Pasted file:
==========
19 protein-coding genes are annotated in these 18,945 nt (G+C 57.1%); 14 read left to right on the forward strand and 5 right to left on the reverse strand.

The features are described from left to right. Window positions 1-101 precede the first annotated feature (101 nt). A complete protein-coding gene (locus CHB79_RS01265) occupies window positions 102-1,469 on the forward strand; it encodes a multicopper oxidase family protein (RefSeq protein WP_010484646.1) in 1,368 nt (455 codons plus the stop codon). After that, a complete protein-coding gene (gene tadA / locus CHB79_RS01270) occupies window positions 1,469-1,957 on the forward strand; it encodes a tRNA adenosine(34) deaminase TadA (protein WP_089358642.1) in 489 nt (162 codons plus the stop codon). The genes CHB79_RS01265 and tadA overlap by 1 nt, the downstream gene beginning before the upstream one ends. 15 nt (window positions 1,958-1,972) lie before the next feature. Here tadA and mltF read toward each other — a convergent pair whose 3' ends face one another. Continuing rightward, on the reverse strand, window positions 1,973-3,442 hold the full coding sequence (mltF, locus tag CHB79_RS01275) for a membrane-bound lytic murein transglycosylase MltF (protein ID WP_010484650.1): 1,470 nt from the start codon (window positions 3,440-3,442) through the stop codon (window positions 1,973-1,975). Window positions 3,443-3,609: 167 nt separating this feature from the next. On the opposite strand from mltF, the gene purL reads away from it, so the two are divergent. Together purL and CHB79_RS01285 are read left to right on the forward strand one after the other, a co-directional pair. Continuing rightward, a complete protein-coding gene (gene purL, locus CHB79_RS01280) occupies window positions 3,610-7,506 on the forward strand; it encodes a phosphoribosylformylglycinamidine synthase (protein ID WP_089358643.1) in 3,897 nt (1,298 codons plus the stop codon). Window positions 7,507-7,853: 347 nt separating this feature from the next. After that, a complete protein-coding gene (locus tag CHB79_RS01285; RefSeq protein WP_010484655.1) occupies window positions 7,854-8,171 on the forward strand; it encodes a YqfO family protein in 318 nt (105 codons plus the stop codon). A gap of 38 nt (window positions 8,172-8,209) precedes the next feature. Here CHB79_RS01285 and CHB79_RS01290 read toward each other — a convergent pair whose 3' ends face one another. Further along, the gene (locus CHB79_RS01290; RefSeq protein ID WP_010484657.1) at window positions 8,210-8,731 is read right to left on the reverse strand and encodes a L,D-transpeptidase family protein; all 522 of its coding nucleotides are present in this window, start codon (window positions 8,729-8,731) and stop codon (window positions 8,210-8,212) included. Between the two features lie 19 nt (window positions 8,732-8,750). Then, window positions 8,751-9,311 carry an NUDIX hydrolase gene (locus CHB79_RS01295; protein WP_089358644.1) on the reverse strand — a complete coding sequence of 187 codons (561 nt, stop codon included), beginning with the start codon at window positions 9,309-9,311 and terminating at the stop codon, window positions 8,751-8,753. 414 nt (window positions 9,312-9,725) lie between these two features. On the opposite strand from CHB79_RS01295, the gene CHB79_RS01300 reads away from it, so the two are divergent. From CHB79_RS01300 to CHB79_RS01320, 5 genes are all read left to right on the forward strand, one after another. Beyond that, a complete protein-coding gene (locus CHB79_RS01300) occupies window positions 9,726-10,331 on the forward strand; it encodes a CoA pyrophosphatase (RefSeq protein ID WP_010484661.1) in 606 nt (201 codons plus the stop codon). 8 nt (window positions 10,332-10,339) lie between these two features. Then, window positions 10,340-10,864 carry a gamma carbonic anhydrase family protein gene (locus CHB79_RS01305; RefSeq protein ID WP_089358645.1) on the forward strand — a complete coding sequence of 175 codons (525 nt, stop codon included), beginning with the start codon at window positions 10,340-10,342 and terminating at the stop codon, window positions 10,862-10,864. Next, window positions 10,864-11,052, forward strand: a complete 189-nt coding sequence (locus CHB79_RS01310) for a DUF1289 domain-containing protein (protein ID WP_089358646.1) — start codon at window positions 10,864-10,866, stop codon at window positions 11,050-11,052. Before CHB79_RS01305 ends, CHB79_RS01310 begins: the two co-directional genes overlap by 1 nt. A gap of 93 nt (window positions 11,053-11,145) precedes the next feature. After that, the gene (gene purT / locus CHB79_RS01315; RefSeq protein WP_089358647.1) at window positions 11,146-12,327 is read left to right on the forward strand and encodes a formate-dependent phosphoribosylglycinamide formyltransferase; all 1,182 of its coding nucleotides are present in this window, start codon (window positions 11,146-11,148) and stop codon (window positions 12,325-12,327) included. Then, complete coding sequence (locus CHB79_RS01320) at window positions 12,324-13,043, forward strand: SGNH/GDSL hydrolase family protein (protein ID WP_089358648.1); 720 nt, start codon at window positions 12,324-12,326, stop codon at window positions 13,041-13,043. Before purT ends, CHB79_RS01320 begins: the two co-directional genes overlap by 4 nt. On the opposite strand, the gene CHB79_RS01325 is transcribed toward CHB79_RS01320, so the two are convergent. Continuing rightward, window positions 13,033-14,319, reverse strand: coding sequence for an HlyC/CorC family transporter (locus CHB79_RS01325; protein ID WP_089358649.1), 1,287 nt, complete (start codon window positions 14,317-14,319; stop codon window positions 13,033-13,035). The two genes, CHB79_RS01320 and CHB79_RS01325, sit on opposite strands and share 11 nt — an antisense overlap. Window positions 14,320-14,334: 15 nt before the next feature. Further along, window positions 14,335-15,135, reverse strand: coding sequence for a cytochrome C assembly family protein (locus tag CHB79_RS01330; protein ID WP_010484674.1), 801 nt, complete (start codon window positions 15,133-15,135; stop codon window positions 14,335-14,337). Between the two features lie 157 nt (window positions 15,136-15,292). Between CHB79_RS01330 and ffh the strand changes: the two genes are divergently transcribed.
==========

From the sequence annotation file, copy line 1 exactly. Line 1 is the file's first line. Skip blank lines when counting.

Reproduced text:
19 protein-coding genes are annotated in these 18,945 nt (G+C 57.1%); 14 read left to right on the forward strand and 5 right to left on the reverse strand.